• Who We Are

    City Parks Blog is a joint effort of the Center for City Park Excellence at the Trust for Public Land and the City Parks Alliance to chronicle the news and issues of the urban park movement. Read more about us.
  • Urban Park Issues

  • Enter your email address to receive notifications of new City Parks Blog posts by email.

  • Archives

  • Urban Green Cover Ad

Toronto’s Park People: Making Sense of Community Engagement in the Parks Business

Involving citizens and communities in the process of managing city parks may represent a new way of doing business for public park agencies, but it is an increasing necessity to have a constituency that supports and advocates for what the agency does. How a parks department is organized to accept and use different kinds of resources – including funding and volunteer support – will require unprecedented collaboration between the networks of public, private, and philanthropic actors, with a strong community base. Cities across the U.S. are coming to understand this, and so are some of our neighbors to the north.

In 2011, Peter Harnik at the Center for City Park Excellence suggested to Dave Harvey that he “throw everyone into a room” to talk about the need and value of a park partnership organization in Toronto. And he did. Representatives from 25-year old friends groups met newer friends of the parks’ groups and none knew of the existence of the others. As one person noted, “I’ve been working for years on my parks friends group and you are the first person to call and offer help.” The first meeting offered an opportunity for a wealth of pent-up sharing that turned into Toronto’s Park PeopleContinue reading

Some News from Around…

  • Texas Parks and Wildlife wins top social media award (Hispanic Business)
  • Grand Rapids considers a smoking ban in city parks (MLive)
  • Dallas City Council approves updated downtown parks master plan
    (Dallas News)
  • New York City’s parks get a passing grade, but problems remain
    (New York Times)
  • Toronto wants to make urban parks a priority (Toronto Star)

February’s Frontline Park

Each month, City Parks Alliance recognizes a “Frontline Park” to promote and highlight inspiring examples of urban park excellence, innovation, and stewardship across the country. The program also seeks to highlight examples of the challenges facing our cities’ parks as a result of shrinking municipal budgets, land use pressures, and urban neighborhood decay.

R.V. Burgess Park

R.V. Burgess Park

R.V. Burgess Park is a small greenspace located in the middle of a dense high rise tower development called the Thorncliffe Park Community.  Built in the 1970s, the community and its amenities were meant to serve a maximum population of 12,000 people.  The area now has more than 30,000 people, mostly recent immigrants, and such a large number of children that the elementary school located next to the park is the largest in North America, with 900 enrolled in kindergarten alone.  As the main recreation area for the community’s youth population, R.V. Burgess Park was woefully inadequate, made even more so when the only playground equipment was torn down in 2006 after being deemed unsafe.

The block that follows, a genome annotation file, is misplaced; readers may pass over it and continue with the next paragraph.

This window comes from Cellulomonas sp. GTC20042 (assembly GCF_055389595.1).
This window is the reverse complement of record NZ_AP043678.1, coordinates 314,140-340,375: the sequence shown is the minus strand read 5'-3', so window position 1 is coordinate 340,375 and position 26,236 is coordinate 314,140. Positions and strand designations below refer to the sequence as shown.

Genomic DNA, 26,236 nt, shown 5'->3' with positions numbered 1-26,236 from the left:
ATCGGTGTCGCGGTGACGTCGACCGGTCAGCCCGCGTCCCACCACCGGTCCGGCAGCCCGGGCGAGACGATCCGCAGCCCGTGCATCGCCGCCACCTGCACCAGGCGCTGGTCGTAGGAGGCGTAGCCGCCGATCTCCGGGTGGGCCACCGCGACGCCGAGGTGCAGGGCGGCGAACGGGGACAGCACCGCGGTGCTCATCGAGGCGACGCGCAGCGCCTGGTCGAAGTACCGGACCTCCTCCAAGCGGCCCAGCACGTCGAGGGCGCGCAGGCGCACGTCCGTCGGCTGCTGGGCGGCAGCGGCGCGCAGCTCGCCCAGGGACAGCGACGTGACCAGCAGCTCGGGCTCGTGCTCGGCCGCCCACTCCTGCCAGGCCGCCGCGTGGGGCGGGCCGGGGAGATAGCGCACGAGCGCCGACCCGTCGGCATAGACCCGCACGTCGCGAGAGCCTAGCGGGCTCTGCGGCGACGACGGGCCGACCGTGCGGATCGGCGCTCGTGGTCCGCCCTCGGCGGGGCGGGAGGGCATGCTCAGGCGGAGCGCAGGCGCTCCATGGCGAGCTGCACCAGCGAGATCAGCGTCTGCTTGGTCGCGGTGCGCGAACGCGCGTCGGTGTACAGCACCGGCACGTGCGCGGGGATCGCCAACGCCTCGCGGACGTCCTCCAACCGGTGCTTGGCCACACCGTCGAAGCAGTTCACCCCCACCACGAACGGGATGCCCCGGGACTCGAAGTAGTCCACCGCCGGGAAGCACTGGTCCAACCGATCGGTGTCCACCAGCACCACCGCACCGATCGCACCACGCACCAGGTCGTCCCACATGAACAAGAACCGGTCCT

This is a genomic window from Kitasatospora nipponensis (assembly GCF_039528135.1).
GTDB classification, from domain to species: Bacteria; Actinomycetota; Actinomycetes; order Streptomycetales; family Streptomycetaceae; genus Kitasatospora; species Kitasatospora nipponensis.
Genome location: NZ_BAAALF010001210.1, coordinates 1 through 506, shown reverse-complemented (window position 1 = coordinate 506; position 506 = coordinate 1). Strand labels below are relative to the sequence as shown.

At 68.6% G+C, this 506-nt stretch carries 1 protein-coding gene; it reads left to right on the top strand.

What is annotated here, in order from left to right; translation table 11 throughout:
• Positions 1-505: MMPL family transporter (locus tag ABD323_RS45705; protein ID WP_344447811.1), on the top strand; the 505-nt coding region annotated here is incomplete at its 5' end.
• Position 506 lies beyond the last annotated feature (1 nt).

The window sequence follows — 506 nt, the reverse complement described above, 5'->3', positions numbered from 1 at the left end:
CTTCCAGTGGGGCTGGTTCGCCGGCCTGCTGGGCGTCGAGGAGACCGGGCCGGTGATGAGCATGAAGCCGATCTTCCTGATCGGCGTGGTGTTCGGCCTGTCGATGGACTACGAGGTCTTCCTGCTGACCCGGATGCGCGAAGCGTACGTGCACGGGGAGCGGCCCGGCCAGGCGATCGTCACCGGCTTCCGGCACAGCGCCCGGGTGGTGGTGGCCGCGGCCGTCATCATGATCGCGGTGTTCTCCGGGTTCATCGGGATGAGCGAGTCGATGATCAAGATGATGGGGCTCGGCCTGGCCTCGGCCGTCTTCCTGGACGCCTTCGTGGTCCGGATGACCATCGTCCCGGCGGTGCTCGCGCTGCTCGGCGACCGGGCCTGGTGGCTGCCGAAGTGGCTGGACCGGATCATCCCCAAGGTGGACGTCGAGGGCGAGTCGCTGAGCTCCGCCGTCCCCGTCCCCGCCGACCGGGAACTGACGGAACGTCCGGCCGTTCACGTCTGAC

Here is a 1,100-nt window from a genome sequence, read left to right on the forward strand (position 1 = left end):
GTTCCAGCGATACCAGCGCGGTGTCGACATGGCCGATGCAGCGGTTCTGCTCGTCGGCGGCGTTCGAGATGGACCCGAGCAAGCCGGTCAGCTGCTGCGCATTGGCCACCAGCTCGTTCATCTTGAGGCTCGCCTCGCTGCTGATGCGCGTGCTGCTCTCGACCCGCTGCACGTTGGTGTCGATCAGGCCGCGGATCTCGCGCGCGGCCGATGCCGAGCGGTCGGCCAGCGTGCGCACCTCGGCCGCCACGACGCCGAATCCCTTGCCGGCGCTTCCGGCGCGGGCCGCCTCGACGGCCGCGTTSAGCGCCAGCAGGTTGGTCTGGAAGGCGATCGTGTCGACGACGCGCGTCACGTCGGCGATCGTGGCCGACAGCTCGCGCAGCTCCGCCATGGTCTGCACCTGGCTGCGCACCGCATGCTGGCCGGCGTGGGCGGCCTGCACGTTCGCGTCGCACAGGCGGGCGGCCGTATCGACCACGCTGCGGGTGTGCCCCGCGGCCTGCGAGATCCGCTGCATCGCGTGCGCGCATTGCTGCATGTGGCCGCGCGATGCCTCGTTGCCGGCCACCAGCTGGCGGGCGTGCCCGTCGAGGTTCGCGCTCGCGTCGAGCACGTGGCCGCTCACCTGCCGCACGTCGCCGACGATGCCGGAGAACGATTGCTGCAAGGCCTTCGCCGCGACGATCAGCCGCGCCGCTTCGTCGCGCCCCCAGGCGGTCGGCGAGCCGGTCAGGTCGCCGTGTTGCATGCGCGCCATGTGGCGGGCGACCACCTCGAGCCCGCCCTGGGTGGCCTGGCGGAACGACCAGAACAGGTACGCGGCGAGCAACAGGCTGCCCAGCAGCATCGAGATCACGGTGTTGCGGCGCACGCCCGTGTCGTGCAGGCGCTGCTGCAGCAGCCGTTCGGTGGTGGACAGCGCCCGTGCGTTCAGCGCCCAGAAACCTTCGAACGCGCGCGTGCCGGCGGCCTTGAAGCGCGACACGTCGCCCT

Community garden

Community garden

The park’s downslide was halted when six women from the community – professionals and mothers who met in the park – formed the Thorncliffe Park Women’s Committee in 2008. Initially, the Committee focused on bringing playground equipment back into the park, but the organization now advocates for development and implementation of a variety of public space enhancement projects. Thanks to the work of the committee and a partnership with the City of Toronto Parks, Forestry and Recreation Division, R.V. Burgess Park not only has a playground, it has a splash pad, a community garden, new turf and programming such as weekly bazaars and arts and cultural events. This small park has become a playground, a cultural center, an arts center, a market, and common meeting space for thousands of people.

The R.V. Burgess story is just beginning. There are plans to install a community tandoor oven in Spring 2013, and a playground with brand new equipment in 2015. The Committee hopes to establish recreation-focused programs, like walking clubs and swimming groups. And the appeal of the park is reaching beyond its neighborhood borders, bringing people from all over Toronto to its weekly bazaars and winter carnival.

For more on R.V. Burgess Park and the Thorncliffe Park Women’s Committee, please visit:

Thorncliffe Park Women’s Committee

City of Toronto Parks, Forestry and Recreation Division

The Miracle of R.V. Burgess Park

The “Frontline Parks” program is made possible with generous support from DuMor, Inc. and PlayCore.


Get every new post delivered to your Inbox.

Join 273 other followers